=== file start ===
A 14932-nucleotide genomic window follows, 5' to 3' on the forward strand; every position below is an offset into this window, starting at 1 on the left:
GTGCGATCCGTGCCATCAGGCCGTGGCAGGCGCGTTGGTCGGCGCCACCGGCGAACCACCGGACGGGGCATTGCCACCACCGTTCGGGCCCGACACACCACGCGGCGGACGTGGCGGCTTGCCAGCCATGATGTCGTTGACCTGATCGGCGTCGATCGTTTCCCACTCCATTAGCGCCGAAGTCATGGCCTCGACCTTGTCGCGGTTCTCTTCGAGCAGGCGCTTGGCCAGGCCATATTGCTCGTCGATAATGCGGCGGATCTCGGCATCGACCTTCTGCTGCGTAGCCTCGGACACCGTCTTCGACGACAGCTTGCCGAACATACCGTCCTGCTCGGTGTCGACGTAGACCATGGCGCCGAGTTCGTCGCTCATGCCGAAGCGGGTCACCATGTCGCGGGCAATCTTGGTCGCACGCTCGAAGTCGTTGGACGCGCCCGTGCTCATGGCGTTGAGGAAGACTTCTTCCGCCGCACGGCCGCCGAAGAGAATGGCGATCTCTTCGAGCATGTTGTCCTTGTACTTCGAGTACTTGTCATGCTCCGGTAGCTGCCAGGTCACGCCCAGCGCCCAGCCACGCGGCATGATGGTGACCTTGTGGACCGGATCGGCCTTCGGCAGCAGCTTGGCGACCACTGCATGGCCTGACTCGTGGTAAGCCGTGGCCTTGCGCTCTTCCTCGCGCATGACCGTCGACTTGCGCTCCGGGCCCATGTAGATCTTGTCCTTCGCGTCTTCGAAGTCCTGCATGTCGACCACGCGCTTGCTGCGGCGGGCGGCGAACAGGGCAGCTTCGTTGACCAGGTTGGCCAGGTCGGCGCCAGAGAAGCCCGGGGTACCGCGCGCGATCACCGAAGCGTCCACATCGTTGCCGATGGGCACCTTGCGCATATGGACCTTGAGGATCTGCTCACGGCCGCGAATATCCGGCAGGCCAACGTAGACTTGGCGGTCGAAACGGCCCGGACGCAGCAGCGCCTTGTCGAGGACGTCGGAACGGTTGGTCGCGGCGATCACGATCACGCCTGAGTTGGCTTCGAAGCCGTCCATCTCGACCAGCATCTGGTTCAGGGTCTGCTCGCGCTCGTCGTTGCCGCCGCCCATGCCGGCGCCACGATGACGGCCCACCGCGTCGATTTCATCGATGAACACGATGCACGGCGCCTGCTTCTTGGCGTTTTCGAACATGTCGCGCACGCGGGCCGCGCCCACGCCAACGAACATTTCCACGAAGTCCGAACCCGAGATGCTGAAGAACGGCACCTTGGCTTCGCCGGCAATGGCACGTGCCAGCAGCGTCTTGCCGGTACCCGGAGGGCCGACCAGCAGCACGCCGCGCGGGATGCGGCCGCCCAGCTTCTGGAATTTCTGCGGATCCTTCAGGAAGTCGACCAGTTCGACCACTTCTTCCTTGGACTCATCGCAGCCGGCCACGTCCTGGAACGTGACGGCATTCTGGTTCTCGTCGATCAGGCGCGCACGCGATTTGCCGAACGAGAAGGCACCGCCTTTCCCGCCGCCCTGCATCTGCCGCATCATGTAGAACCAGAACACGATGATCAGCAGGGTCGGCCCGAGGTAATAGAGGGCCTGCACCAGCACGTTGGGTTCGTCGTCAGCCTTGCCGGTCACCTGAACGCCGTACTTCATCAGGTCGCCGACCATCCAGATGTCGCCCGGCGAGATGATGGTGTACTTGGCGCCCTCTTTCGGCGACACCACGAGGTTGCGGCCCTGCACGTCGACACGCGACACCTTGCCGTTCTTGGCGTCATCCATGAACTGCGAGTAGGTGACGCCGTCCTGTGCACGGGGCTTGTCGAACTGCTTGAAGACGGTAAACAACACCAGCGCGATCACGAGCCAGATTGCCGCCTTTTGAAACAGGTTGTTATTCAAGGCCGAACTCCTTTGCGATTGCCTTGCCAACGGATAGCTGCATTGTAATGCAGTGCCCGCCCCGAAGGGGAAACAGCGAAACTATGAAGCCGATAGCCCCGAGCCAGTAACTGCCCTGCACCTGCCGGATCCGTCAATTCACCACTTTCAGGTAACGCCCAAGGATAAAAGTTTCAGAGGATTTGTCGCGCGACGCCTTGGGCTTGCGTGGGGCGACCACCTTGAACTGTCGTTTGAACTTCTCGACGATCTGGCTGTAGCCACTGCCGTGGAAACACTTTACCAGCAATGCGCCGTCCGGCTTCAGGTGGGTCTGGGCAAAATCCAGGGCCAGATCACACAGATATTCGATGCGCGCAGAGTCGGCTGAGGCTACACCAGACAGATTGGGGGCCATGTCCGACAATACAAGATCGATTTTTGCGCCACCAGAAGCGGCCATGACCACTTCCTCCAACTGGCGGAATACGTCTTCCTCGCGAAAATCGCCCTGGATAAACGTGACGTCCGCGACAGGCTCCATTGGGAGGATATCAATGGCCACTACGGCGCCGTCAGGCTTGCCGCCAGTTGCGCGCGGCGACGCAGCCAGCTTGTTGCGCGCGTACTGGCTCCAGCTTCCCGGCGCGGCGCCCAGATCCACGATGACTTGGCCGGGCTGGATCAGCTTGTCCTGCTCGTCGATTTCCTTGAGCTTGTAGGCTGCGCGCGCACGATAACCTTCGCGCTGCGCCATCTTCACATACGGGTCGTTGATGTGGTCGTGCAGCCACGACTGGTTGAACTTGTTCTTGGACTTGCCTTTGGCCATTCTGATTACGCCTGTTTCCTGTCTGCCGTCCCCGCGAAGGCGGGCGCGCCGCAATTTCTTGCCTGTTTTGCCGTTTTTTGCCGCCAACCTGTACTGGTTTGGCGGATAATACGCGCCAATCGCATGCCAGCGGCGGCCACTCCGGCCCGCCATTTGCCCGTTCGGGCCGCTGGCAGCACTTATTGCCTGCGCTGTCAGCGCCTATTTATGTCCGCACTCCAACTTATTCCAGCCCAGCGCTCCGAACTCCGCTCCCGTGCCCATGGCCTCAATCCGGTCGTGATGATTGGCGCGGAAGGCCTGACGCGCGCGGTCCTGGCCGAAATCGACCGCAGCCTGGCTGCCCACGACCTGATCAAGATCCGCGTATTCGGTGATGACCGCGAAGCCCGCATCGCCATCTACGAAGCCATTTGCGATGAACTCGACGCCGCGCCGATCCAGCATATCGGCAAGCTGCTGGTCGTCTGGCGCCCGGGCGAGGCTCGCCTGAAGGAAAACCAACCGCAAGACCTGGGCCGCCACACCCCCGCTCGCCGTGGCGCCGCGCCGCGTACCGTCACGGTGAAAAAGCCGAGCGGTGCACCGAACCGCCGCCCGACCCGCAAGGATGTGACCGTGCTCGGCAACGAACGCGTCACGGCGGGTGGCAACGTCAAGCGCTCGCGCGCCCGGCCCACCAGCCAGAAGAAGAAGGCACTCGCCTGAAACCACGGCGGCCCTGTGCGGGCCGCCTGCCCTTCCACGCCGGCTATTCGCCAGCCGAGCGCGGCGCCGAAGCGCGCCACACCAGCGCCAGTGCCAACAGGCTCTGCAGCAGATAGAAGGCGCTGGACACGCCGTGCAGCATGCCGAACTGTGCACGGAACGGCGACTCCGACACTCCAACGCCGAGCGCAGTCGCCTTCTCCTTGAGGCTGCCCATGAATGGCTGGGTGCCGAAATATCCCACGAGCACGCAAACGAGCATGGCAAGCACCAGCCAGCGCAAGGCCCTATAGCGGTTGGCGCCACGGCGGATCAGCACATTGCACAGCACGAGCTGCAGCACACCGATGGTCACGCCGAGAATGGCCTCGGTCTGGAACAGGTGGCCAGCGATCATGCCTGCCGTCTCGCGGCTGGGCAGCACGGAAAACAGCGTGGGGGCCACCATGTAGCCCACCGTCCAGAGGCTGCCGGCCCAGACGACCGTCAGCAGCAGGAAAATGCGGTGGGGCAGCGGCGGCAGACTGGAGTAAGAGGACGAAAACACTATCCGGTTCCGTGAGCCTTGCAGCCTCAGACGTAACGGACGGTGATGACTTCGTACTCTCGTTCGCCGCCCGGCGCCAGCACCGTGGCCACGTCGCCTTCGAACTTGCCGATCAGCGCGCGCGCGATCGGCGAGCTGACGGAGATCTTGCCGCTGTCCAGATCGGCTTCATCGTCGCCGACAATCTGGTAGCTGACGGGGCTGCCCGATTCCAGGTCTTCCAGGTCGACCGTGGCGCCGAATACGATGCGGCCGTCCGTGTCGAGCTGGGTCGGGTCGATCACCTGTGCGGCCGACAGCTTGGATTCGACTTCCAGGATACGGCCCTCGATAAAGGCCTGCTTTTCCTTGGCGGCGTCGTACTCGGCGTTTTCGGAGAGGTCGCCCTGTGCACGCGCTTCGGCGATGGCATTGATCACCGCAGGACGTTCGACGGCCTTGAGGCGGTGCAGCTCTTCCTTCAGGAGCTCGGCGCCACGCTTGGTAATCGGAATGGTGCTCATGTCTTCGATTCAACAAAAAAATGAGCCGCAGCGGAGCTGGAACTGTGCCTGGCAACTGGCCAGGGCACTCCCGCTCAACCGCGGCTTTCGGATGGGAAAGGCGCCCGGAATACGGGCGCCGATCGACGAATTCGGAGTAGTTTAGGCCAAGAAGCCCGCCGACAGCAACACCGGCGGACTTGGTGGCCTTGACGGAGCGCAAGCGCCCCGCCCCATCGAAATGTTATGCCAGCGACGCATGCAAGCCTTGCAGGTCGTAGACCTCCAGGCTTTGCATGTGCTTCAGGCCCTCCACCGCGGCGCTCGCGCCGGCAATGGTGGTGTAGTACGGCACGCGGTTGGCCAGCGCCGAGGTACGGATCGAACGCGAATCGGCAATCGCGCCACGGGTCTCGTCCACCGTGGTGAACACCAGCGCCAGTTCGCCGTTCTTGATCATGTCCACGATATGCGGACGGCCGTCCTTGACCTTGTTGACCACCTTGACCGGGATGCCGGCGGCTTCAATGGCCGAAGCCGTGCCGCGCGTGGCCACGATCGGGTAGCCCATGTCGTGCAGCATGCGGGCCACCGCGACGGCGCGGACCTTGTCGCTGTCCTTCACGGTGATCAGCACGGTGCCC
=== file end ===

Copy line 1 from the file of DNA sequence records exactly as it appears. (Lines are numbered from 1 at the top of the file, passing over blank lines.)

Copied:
A 14932-nucleotide genomic window follows, 5' to 3' on the forward strand; every position below is an offset into this window, starting at 1 on the left: